The impact of R/3 is inextricably woven together with business process reengineering (BPR). ADI’s return on investment (ROI) in R/3 is a combination of the benefits accrued from the integrated suite of applications, along with its BPR efforts. Scalea analysts determined that the company’s return on the R/3 investment over the first four years (mid-1995 to mid-1999) would be around $212 million.

Selling, marketing, and logistics functions were the largest contributor to the return. Over this four-year time frame, analysts at Scalea estimated a $162.5 million gain from reduced selling, marketing, and logistics costs. ADI’s SG&A costs plummeted from a high of 29% in the early 1990s to around 15% in the 1998 fiscal year.

Other tangible gains included approximately $6.7 million in inventory savings over four years, due to improved inventory management. The Scalea analysts also projected a $38 million return from 1995 to 1999, due to streamlined financial processes, including chopping one week out of the monthly closing process. Soft, or indirect, benefits were not considered in the analyst projection, but they are nonetheless real and valuable: for instance, ADI now has many happy customers.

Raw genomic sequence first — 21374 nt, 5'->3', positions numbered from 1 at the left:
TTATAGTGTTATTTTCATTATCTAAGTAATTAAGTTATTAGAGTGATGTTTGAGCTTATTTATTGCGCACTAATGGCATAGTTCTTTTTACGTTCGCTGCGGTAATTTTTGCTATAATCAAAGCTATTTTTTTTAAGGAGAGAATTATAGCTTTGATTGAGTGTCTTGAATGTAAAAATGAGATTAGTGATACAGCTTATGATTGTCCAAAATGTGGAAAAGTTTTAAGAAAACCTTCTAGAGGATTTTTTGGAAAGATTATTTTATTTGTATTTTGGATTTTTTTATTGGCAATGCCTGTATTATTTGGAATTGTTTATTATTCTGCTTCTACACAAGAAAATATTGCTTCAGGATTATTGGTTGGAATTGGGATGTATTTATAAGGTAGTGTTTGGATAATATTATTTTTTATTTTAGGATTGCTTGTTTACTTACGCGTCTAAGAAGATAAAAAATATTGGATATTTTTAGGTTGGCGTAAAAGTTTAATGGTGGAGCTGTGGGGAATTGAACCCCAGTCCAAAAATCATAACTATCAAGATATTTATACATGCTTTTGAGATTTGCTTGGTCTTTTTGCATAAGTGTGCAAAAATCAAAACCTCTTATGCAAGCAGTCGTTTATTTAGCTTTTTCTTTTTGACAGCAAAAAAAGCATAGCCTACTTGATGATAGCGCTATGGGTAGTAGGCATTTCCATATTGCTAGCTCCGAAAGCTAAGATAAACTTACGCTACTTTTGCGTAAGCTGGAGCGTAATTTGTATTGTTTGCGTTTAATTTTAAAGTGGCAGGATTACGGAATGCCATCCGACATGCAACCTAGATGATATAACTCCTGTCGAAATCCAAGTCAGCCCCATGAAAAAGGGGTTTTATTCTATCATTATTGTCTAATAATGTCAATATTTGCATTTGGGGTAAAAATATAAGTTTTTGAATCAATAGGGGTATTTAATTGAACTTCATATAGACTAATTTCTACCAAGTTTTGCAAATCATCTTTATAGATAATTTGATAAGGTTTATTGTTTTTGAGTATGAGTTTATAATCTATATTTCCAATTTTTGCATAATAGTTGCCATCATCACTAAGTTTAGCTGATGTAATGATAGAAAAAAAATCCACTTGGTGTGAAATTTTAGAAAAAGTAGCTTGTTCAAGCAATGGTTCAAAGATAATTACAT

Looking back over the implementation, ADI managers took note of the IT-related decisions that contributed to achieving the high ROI. These include:

  • Software selection. Choosing a package with functions that most closely resembled what ADI wanted to do turned out to be important. It reduced the amount of time required to implement the software and caused the least amount of disruption. As it turned out, SAP has emerged as the clear ERP leader.

  • Planning and preparation. ADI prepared detailed planning documents addressing almost every IT aspect of the project. Although some went unused, the planning exercise itself was valuable, IT managers attest. Many organizations today still don’t do effective upfront planning, which hurts the entire implementation effort, notes Hurwitz Group’s Bonadio.

  • Team management. ADI presented the R/3 project as a plum assignment, attracting top-notch people. "You cannot afford not to have your best people on this," says ADI’s Dundon. Liberal incentives and on-going team-building efforts kept turnover at zero during the key rollout period.

  • Communications. ADI embarked on an extensive communications program, including a monthly newsletter, to manage expectations and overcome the natural resistance to change. Major decisions and potential delays were flagged and explained in advance.

  • Training. ADI adopted a hierarchical training model. Once core team members had been trained by SAP and the consultants, they trained local trainers who, in turn, trained their own groups. This ensured local SAP expertise where and when it was needed. A help desk, just a telephone call away, provided backup support, and the installation of a CD-ROM drive on the network allowed online searches of all documentation.